Winnipeg: Is the bad rap deserved?
A commenter posting on an online chat forum perhaps best summarizes the prevailing sentiment about Winnipeg.
"How scary is Winnipeg … really?" the user asks. "Online reviews are all over the place, from 'no problem, it's wonderful' to 'it's like Dawn of the Dead out there, you'll be lucky to get out alive.'"
It's a question raised again by a controversial decision by Air Canada to pull its flight crews from a downtown hotel due to safety concerns after an apparent spike in crime in the area.
An internal Air Canada memo publicized over the weekend points the finger at an influx of 1,000 displaced people from rural Manitoba and states that "instances of public intoxication" have resulted in several downtown locations being "susceptible to crimes of violence and opportunity."
Though the company has since apologized for moving its crews from the Radisson Hotel in the heart of the downtown to lodgings near the airport, the news immediately put Winnipeggers on the defensive.
"I'm extremely disappointed," said Winnipeg Mayor Sam Katz. The Assembly of Manitoba Chiefs Grand Chief Derek Nepinak called it surprising and racist. (About 100 of those displaced by spring flooding are First Nations people.) Even the head of the Air Canada Pilots Association called the decision "simply ridiculous."
Winnipeg may have a widespread reputation as a crime-ridden, dangerous city — and for years, the downtown core has borne its share of problems — but is it justified?
What the stats say
"If you look at the statistics, yes, we do have a very high violent crime rate, but it actually hasn't changed very much and it's gone down in a few areas in recent years," says Michael Weinrath, chair of the justice department at the University of Winnipeg.
A look at the numbers reveals what Manitobans know to be true: that the capital city and province as a whole hold several ignominious honours.
Among them, according to a Statistics Canada study on police-reported crime in Canada in 2010, are:
- Winnipeg is the country's violent crime capital.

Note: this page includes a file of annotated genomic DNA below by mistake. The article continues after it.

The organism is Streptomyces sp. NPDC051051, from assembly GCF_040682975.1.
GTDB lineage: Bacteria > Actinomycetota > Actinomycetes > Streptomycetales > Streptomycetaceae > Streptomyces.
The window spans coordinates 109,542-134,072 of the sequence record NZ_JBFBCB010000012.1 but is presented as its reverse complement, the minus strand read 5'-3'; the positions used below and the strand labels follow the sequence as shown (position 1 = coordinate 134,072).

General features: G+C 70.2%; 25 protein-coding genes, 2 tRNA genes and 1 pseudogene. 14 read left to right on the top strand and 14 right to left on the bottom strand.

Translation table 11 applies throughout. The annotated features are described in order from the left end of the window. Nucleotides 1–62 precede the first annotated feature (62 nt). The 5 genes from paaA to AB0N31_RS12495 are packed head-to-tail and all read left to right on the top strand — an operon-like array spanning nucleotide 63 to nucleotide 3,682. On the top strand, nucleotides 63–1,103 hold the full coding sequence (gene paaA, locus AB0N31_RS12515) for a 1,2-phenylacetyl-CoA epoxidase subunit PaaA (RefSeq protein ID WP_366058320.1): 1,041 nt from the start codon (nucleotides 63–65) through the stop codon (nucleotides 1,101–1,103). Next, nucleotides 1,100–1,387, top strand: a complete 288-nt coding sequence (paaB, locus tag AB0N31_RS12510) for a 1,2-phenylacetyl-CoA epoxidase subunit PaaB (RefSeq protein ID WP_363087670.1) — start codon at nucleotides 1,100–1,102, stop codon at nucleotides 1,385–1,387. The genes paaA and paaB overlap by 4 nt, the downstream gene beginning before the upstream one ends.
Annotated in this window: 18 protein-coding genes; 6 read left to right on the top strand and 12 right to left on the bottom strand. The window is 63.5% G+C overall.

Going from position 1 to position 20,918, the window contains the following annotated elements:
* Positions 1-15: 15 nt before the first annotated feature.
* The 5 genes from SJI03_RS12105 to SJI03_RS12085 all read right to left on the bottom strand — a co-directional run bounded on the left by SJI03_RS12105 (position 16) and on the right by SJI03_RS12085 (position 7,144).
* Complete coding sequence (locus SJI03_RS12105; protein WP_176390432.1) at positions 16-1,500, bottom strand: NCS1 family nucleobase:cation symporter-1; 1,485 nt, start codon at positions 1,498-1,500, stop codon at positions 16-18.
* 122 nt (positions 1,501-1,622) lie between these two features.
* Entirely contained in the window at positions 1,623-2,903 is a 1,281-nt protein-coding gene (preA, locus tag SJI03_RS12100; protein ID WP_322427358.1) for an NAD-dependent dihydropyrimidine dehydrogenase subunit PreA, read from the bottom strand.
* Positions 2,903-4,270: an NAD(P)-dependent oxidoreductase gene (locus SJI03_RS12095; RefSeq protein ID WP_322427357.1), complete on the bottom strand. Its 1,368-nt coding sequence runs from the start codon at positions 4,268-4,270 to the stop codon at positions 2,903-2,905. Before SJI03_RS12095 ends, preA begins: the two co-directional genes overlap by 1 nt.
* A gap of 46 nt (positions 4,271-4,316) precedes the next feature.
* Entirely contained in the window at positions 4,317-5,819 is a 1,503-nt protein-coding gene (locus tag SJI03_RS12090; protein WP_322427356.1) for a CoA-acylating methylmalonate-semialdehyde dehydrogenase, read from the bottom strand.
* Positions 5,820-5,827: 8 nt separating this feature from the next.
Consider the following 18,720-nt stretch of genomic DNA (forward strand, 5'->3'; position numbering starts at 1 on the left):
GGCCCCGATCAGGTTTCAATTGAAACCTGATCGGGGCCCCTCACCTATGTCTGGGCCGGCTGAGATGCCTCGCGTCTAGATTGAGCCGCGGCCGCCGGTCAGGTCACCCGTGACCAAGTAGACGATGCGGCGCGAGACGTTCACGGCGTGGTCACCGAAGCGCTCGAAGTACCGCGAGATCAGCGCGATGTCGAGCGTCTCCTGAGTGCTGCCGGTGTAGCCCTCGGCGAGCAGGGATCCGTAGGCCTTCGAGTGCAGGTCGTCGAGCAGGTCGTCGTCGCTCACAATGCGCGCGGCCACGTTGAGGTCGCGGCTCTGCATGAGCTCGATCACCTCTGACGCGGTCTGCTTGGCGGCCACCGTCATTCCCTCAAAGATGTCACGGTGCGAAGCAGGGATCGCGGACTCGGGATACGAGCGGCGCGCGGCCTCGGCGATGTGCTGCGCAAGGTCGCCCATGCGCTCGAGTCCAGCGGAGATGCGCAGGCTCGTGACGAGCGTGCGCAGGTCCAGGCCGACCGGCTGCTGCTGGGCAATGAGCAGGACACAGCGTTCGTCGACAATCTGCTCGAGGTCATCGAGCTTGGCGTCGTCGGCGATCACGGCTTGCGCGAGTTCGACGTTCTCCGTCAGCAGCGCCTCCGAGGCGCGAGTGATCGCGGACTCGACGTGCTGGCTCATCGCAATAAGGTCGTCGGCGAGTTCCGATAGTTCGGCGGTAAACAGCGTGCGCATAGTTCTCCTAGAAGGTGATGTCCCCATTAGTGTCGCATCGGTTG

- Manitoba has the highest amount of violent crime of all provinces.
- Manitoba had the highest homicide rate for the fourth consecutive year.
- Winnipeg has the country's highest rate of robberies.
But those figures are tempered by other statistics that show Winnipeg is indeed improving. In the same period, there was a seven per cent drop in the total crime rate, a 13 per cent drop in robberies, a three per cent drop in break-ins and a whopping 20 per cent drop in motor vehicle thefts.
Then again, the full statistics for 2011 are not in yet. The summer saw a slew of arsons that prompted firefighters to dub it "the summer from hell." A string of gang-related crimes, including fire bombings, kept police busy. With three months remaining in the year, the city is also just shy of its 2004 record of 34 homicides in a single year.
"Winnipeggers have a fragile psyche about this stuff," says Weinrath. "This stuff happens in Vancouver or Edmonton and they kind of shrug their shoulders.… Winnipeggers, something like this happens downtown and they just go, 'Oh woe is us!' and 'Downtown is just not that great an area.' "
At the core of the problem
While statistics paint a broader picture of the city and province, few are available that compare the downtown core to other neighbourhoods or to other cities' downtowns.
Downtown Winnipeg BIZ, a business advocacy group, says a breakdown of Winnipeg Police Service statistics show that less than 10 per cent of the city's assaults happen in the downtown core — a small proportion considering the tens of thousands of people visiting or living in the area.
A survey of downtown businesses by the group showed that 95 per cent said that the media focus on downtown crime had a moderate to strong impact on public perceptions of downtown.
It's a negative perception even the business group's new recruits of "ambassadors," who patrol the neighbourhood's streets to ensure safety, have before starting the job, says the group's manager of safety and development, Rick Joyal.
"The stories [people] hear about our downtown when they get here are horrendous," says Joyal. "Then when they get here … they say, 'I don't know where they're getting their information from.'"
Joyal stresses that the patrolling ambassadors say there are fewer instances of public drunkenness and assaults, counter to Air Canada's claim.
The 'tipping point'
For years, Downtown Winnipeg BIZ and other groups have been part of a push to return the deserted downtown core to its former glory.
Air Canada's announcement comes at a time when Winnipeg appears to be on the cusp of turning its downtown fortunes around.
The province is in the throes of newfound civic pride with the return of an NHL team, the Jets. The 15,000-seat MTS Centre, located in the heart of downtown, promises capacity crowds for the next three years. And many once vacant stores along Portage Avenue, where it is located, now have tenants.
Nearby at The Forks, the Canadian Museum for Human Rights is under construction and set to open its doors next year.
"So there's lots of great things happening in the downtown but here's what's happening: it seems like we've reached a tipping point where people don't want to hear about these things," says Weinrath. "They don't want to hear that the crime rate's gone down. They just want to talk about every time there's a crime committed, you know, how awful things are."
With all the facts laid bare, the situation has some musing aloud whether some other issue is at play in Air Canada's decision.
"For all I know, this could be about cost savings," said Katz, "but I certainly would like to know the truth because two key reasons given have already been proven false."